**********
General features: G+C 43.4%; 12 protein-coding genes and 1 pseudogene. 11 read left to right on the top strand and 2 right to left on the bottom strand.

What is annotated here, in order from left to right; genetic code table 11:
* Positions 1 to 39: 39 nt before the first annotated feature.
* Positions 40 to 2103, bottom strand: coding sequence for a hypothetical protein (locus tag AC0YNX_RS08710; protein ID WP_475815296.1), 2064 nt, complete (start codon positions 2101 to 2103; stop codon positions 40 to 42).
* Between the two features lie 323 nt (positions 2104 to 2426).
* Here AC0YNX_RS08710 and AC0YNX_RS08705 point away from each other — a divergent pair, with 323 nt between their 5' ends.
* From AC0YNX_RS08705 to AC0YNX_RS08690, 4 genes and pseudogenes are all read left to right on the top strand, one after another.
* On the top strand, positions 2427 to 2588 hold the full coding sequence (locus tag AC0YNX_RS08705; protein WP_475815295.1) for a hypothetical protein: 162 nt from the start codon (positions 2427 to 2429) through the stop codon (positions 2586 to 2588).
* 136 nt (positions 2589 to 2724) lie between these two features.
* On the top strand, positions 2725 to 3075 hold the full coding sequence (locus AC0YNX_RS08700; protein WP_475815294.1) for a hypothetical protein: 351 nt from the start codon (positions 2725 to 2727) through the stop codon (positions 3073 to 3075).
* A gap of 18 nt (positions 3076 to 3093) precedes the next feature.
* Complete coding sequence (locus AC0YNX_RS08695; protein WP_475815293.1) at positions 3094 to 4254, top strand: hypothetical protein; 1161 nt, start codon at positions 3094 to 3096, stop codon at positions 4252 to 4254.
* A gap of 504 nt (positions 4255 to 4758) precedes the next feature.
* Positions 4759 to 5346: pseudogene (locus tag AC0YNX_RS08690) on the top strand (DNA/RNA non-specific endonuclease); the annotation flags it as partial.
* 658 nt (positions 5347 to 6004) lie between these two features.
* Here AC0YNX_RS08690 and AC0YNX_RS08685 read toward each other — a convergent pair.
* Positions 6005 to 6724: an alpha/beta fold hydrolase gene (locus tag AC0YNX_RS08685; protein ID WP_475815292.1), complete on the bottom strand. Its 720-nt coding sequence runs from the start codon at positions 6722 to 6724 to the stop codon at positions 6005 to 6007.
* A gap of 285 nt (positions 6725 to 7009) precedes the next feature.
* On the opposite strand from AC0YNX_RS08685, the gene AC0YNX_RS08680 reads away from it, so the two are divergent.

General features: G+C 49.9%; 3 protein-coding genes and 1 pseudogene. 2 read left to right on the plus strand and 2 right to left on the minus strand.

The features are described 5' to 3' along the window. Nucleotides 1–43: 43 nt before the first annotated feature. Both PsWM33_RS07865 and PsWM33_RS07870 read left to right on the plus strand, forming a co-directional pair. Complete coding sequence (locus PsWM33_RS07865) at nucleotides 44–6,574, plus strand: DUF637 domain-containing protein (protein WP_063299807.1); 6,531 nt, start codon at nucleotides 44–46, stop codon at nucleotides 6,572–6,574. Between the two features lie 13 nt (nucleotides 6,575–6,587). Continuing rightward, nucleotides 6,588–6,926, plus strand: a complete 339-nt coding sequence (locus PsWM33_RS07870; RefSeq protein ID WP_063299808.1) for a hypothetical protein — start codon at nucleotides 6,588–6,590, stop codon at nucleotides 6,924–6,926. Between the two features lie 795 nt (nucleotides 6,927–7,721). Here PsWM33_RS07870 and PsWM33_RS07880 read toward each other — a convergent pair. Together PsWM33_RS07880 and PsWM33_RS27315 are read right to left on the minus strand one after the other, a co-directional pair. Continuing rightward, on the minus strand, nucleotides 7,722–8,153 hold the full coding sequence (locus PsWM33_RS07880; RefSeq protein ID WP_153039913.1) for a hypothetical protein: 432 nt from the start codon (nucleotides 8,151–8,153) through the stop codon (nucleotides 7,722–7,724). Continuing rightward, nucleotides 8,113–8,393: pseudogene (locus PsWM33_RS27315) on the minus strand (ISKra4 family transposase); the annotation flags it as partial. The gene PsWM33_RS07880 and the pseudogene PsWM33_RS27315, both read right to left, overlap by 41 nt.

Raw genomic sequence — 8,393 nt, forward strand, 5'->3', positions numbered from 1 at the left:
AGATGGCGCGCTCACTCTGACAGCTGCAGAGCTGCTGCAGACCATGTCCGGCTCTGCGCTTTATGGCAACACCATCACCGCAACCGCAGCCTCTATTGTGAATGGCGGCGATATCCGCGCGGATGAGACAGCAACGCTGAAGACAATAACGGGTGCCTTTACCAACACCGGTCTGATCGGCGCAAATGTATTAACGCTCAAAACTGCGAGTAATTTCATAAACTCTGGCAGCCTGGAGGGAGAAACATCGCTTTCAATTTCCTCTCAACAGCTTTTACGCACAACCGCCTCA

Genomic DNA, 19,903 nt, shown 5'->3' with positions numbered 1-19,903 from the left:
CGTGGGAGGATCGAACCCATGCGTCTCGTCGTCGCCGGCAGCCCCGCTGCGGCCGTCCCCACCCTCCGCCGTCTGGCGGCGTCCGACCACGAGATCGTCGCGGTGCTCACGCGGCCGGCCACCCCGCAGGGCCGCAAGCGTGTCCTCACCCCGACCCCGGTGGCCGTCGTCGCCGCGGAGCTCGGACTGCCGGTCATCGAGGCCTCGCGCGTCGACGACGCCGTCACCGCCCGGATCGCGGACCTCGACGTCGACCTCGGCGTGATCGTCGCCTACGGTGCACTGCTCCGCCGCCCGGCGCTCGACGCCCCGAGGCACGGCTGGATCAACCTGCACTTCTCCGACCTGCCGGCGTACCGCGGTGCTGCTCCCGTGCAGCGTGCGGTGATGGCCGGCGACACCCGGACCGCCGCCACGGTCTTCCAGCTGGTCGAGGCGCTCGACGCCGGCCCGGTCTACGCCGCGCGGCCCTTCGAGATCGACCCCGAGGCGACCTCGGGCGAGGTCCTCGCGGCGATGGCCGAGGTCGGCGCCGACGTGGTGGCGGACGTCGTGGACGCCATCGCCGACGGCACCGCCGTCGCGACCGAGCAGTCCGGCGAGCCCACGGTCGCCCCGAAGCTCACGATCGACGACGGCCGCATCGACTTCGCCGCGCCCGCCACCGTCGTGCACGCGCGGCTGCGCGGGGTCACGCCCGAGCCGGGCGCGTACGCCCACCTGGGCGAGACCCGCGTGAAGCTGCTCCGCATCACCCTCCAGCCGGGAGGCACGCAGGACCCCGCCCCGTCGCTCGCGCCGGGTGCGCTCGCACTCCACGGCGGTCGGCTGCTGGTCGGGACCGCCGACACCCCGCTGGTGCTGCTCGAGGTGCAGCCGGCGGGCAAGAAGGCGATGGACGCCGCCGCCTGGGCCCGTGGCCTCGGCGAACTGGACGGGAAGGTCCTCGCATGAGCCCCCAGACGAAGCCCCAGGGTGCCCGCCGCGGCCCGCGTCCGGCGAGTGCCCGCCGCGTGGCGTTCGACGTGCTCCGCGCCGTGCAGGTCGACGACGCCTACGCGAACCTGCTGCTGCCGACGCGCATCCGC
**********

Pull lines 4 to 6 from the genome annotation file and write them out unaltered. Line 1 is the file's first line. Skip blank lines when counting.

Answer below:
* Positions 40 to 2103, bottom strand: coding sequence for a hypothetical protein (locus tag AC0YNX_RS08710; protein ID WP_475815296.1), 2064 nt, complete (start codon positions 2101 to 2103; stop codon positions 40 to 42).
* Between the two features lie 323 nt (positions 2104 to 2426).
* Here AC0YNX_RS08710 and AC0YNX_RS08705 point away from each other — a divergent pair, with 323 nt between their 5' ends.